You've seen their mysterious buildings, seen men coming and going, seen the strange symbols etched above the doorways. You've always associated Freemasonry with a sense of foreboding; Masons feel vaguely sinister in a way you can't quite explain, probably because you can't even explain what their organization is. "What do Freemasons do?" you've thought. "Who are the Freemasons?" Let's put it this way: when it comes to stories of conspiracies and secret organizations, don't believe the hype.
This list breaks down the essential facts about Freemasons: what they do, why they exist, what goes on in their meetings. Even the Freemasons' "secret" symbols are broken down. And in the end, unless you're afraid of gatherings of old white dudes, Masons are really nothing to fear. Keep reading these Freemason facts to find out what goes on behind closed doors.
George Washington, Benjamin Franklin, Winston Churchill, Mozart, Davy Crockett, Franklin Roosevelt, Harry Houdini, Gerald Ford, Henry Ford, John Wayne, and even Colonel Sanders were all Freemasons. Bringing together such diverse people from a variety of industries and backgrounds does beg the question: what are they doing in there? It's easy to let your imagination run wild when world leaders are rubbing elbows with magicians in secret meetings.
Sorry to burst your bubble, but magicians and political leaders were definitely not conspiring to... well, do anything at all, really.
Freemasonry as we know it now got its start in London in the early 1700s. Since medieval times, Freemasonry had been a guild for stonemasons, but eventually, other men began joining too. In 1717, the first Grand Lodge for "gentlemen Masons" was built. And that's when the conspiracies started to swirl.
Townspeople saw men from all different walks of life coming and going from the Lodge and began speculating about what they were up to. Rumors swirled; they were up to something, they just had to be. What could all those men possibly have in common?
Let's look at this from another angle: you're a dude in 1717. You have a job, but outside of that, you've got literally nothing to do. Doesn't a social club where you can relax and talk to your fellow dudes sound appealing? Yep, that's how Freemasonry got started: it was just a bunch of guys who wanted to chill and blow off steam.
Okay, wait. They're a social club? But you could've sworn there was some religious aspect to it, right? Well, you're not entirely wrong.
Remember how Freemasonry got its start in medieval times as a guild for stone workers? While their exact origins are unclear, Masonic guilds in Medieval England were made up of trade craftsmen that undertook a variety of building projects using stone. A document called the Regius Poem sheds some light on early Masonic activities. Historians date it somewhere between 1390 and 1450.
The first part of the poem describes how the English King Athelstan (924-939) brought masonry techniques to England and gave stonemasons instructions on how to behave and how the nobles should treat them. They were given moral directions that included going to church, not employing thieves, and refusing to take bribes. The second part of the poem lays out employment codes, including not making the masons work by night and treating apprentices properly. The poem ends with warnings for those that do not follow these articles and rules.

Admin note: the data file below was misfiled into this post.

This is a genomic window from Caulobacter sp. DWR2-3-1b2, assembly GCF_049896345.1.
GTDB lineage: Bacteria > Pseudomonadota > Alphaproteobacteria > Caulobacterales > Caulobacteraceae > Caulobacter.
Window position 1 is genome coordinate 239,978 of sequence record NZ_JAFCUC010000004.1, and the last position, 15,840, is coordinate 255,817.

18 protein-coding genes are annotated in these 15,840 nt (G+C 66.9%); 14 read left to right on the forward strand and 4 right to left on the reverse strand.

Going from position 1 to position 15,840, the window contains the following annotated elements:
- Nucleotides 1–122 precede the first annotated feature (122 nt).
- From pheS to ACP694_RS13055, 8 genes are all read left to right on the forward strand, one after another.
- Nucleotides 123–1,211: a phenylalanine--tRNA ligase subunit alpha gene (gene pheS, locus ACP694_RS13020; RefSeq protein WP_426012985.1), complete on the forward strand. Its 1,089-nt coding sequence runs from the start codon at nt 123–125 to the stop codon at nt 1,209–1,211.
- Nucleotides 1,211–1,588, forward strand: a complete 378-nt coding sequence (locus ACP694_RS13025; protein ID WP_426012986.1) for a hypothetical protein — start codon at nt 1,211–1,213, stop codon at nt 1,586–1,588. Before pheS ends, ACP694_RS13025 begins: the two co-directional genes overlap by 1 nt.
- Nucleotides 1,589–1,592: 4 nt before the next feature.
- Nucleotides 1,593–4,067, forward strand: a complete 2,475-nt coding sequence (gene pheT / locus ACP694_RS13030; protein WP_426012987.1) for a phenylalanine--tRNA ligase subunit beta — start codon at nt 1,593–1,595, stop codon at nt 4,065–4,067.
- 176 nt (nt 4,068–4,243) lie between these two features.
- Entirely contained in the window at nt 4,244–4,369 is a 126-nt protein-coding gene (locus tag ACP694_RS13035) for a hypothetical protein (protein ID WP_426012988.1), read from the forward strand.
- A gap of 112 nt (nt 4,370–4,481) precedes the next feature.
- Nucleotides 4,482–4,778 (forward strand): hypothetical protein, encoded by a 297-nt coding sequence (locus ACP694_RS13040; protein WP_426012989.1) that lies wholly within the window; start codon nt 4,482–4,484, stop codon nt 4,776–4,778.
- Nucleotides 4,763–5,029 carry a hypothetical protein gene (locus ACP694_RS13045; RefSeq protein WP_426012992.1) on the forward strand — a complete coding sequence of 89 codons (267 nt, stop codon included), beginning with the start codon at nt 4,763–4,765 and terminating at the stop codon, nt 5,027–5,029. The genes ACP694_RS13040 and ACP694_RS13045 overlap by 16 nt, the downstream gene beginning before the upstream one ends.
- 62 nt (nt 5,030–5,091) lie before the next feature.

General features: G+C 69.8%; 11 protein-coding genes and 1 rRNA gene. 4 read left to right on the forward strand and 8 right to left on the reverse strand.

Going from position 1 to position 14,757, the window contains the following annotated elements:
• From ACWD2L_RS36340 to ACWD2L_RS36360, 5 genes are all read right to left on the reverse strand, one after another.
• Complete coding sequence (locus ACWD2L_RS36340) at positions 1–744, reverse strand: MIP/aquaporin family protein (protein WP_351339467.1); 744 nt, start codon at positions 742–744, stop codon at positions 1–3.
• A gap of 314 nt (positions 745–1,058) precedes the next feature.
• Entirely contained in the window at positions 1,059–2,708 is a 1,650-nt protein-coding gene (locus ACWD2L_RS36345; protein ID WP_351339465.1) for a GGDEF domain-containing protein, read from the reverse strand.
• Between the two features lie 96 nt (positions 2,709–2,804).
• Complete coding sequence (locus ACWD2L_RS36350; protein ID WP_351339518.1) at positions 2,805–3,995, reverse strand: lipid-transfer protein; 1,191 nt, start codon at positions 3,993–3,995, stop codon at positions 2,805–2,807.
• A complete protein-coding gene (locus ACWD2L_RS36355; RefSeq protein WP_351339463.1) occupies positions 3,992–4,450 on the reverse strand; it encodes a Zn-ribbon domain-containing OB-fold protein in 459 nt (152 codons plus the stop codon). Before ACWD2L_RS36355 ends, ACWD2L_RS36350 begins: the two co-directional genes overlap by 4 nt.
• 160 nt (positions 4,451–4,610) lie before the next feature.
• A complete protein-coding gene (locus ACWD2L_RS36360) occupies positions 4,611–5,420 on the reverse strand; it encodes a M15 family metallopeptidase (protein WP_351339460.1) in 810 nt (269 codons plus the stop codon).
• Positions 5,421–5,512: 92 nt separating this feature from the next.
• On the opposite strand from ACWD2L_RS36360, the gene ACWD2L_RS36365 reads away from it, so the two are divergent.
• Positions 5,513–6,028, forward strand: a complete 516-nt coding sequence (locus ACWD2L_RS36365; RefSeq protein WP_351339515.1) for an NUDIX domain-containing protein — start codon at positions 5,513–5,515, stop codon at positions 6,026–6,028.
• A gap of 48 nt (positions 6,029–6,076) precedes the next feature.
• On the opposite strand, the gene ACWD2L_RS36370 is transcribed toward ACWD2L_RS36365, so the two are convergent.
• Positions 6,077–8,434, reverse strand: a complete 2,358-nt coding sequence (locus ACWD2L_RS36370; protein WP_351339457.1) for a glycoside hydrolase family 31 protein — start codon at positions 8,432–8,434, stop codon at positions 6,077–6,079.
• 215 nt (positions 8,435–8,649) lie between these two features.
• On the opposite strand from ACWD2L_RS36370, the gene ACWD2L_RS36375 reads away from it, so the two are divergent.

So when Masonry moved from a stoneworker's guild to a social club, they kept a lot of the traditions outlined in the poem, including the guidelines for living a moral life. Today, Masons are required to believe in some type of higher being, but each member is allowed to choose which religion they follow.
By the 18th century, most members of the Freemasons were upper-class bankers and businessman. The secret aspects of it, along with its mythology built along Christian symbols, aroused the ire of religious leaders and gave way to more conspiracy theories. In 1738, Pope Clement XII issued a decree against the Masons, but Freemasonry continued to grow, especially in the US.
Thirteen of the 39 founding fathers were Masons, and the paranoia about the organization spawned the Anti-Masonic party. Eight congressmen running as Anti-Masons were elected, but when the election of 1828 came around, Andrew Jackson (who was a Mason) proved too formidable a foe for the Anti-Mason nominee, William Wirt. After that, the party pretty much died off.
It was the prominence of people like Andrew Jackson combined with some elements of secrecy in their ceremonies that attracted a great deal of fear and suspicion. Because the powerful men of so many communities were all Masons, a good deal of business was conducted in the Masonic Lodges and lent to the perception that the Freemasons controlled many aspects of government and life behind the scenes.
You've heard the conspiracy theory about the Eye of Providence on the $1 bill, right? That it's a Masonic symbol and that somehow proves that the Masons were doing something sinister with the American government? Yeah, well, the Eye of Providence isn’t strictly a Mason symbol; it was actually a pretty common emblem in the 17th century.